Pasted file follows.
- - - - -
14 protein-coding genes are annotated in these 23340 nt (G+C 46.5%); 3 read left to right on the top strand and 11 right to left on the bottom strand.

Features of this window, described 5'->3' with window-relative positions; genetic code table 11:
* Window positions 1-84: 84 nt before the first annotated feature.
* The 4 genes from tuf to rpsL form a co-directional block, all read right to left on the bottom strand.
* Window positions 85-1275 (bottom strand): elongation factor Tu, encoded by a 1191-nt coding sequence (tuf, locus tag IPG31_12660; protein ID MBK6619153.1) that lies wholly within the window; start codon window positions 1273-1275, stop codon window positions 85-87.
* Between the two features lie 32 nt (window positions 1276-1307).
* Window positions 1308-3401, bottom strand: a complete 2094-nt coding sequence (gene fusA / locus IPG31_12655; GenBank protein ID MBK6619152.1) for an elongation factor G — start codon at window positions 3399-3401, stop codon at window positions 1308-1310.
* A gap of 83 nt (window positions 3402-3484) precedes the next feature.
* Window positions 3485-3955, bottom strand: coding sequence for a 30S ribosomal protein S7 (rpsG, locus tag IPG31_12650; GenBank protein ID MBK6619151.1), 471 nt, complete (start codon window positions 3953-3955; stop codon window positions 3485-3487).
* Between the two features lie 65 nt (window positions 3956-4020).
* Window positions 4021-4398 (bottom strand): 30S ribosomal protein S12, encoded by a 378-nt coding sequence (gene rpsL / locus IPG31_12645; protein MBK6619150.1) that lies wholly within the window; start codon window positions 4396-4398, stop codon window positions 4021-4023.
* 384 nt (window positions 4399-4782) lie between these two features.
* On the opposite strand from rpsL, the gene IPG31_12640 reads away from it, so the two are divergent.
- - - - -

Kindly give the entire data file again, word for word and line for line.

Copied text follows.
14 protein-coding genes are annotated in these 23340 nt (G+C 46.5%); 3 read left to right on the top strand and 11 right to left on the bottom strand.

Features of this window, described 5'->3' with window-relative positions; genetic code table 11:
* Window positions 1-84: 84 nt before the first annotated feature.
* The 4 genes from tuf to rpsL form a co-directional block, all read right to left on the bottom strand.
* Window positions 85-1275 (bottom strand): elongation factor Tu, encoded by a 1191-nt coding sequence (tuf, locus tag IPG31_12660; protein ID MBK6619153.1) that lies wholly within the window; start codon window positions 1273-1275, stop codon window positions 85-87.
* Between the two features lie 32 nt (window positions 1276-1307).
* Window positions 1308-3401, bottom strand: a complete 2094-nt coding sequence (gene fusA / locus IPG31_12655; GenBank protein ID MBK6619152.1) for an elongation factor G — start codon at window positions 3399-3401, stop codon at window positions 1308-1310.
* A gap of 83 nt (window positions 3402-3484) precedes the next feature.
* Window positions 3485-3955, bottom strand: coding sequence for a 30S ribosomal protein S7 (rpsG, locus tag IPG31_12650; GenBank protein ID MBK6619151.1), 471 nt, complete (start codon window positions 3953-3955; stop codon window positions 3485-3487).
* Between the two features lie 65 nt (window positions 3956-4020).
* Window positions 4021-4398 (bottom strand): 30S ribosomal protein S12, encoded by a 378-nt coding sequence (gene rpsL / locus IPG31_12645; protein MBK6619150.1) that lies wholly within the window; start codon window positions 4396-4398, stop codon window positions 4021-4023.
* 384 nt (window positions 4399-4782) lie between these two features.
* On the opposite strand from rpsL, the gene IPG31_12640 reads away from it, so the two are divergent.